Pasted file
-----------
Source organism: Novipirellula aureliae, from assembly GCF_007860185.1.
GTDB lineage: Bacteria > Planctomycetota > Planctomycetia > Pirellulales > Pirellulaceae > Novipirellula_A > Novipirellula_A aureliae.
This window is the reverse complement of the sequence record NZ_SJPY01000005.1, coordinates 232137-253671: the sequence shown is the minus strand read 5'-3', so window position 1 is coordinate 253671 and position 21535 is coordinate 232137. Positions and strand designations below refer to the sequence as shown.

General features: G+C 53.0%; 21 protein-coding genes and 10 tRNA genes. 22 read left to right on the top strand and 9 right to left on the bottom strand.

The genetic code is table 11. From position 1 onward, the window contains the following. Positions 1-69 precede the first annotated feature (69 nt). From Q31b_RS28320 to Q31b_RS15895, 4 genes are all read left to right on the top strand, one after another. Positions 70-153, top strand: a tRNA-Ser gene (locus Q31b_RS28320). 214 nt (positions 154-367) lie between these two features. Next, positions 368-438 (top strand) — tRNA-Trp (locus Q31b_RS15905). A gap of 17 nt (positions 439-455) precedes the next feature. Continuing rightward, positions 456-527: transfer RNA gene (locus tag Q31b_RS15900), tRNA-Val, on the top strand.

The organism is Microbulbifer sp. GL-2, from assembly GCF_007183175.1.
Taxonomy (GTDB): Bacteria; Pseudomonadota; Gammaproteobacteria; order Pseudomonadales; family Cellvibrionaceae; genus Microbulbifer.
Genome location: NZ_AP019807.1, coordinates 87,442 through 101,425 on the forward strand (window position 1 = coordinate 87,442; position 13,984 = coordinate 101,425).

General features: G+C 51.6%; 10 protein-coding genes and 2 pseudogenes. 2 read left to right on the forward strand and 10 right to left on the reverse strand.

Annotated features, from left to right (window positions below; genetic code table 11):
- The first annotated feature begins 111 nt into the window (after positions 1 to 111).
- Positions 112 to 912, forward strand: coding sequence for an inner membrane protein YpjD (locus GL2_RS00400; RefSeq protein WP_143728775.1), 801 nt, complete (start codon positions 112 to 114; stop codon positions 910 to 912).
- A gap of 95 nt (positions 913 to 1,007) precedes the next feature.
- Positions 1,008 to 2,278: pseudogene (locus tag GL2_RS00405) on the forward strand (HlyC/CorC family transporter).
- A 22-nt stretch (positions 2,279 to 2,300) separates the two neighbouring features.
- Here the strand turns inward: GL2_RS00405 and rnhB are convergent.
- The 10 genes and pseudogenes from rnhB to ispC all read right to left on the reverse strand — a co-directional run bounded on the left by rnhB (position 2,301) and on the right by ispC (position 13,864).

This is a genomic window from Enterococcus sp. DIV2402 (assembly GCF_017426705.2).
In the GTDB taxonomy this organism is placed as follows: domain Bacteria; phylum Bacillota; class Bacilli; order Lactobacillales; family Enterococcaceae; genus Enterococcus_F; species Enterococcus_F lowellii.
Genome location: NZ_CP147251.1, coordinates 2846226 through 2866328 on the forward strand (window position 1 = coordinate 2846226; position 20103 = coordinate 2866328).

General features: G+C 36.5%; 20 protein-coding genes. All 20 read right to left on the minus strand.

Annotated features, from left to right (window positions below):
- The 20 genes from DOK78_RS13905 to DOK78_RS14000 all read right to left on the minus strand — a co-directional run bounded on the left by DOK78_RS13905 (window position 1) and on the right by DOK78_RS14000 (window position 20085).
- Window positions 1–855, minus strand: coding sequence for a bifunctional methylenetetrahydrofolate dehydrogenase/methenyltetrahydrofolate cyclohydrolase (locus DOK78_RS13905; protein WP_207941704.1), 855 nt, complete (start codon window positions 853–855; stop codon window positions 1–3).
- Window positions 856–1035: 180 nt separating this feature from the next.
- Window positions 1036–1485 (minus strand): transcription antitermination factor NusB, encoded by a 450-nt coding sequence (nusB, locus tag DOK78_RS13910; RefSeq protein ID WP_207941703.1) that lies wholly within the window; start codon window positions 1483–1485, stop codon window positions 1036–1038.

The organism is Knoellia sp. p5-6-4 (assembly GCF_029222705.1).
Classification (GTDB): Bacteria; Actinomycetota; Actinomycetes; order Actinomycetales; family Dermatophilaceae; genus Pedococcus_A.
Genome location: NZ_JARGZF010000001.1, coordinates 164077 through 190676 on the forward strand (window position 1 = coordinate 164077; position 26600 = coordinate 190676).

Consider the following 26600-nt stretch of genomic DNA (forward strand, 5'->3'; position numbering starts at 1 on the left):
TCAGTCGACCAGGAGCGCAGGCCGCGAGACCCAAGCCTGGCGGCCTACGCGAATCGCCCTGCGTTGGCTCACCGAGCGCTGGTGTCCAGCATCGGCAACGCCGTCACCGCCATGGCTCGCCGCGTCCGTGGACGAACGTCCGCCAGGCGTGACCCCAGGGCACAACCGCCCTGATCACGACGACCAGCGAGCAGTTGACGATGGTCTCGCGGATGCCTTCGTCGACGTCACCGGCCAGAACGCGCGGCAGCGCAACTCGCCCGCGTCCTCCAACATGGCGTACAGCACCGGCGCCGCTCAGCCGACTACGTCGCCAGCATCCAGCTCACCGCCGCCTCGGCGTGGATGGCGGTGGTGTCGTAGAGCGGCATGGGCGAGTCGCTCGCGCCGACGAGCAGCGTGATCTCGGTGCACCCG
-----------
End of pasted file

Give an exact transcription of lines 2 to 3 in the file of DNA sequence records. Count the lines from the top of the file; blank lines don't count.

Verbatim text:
GTDB lineage: Bacteria > Planctomycetota > Planctomycetia > Pirellulales > Pirellulaceae > Novipirellula_A > Novipirellula_A aureliae.
This window is the reverse complement of the sequence record NZ_SJPY01000005.1, coordinates 232137-253671: the sequence shown is the minus strand read 5'-3', so window position 1 is coordinate 253671 and position 21535 is coordinate 232137. Positions and strand designations below refer to the sequence as shown.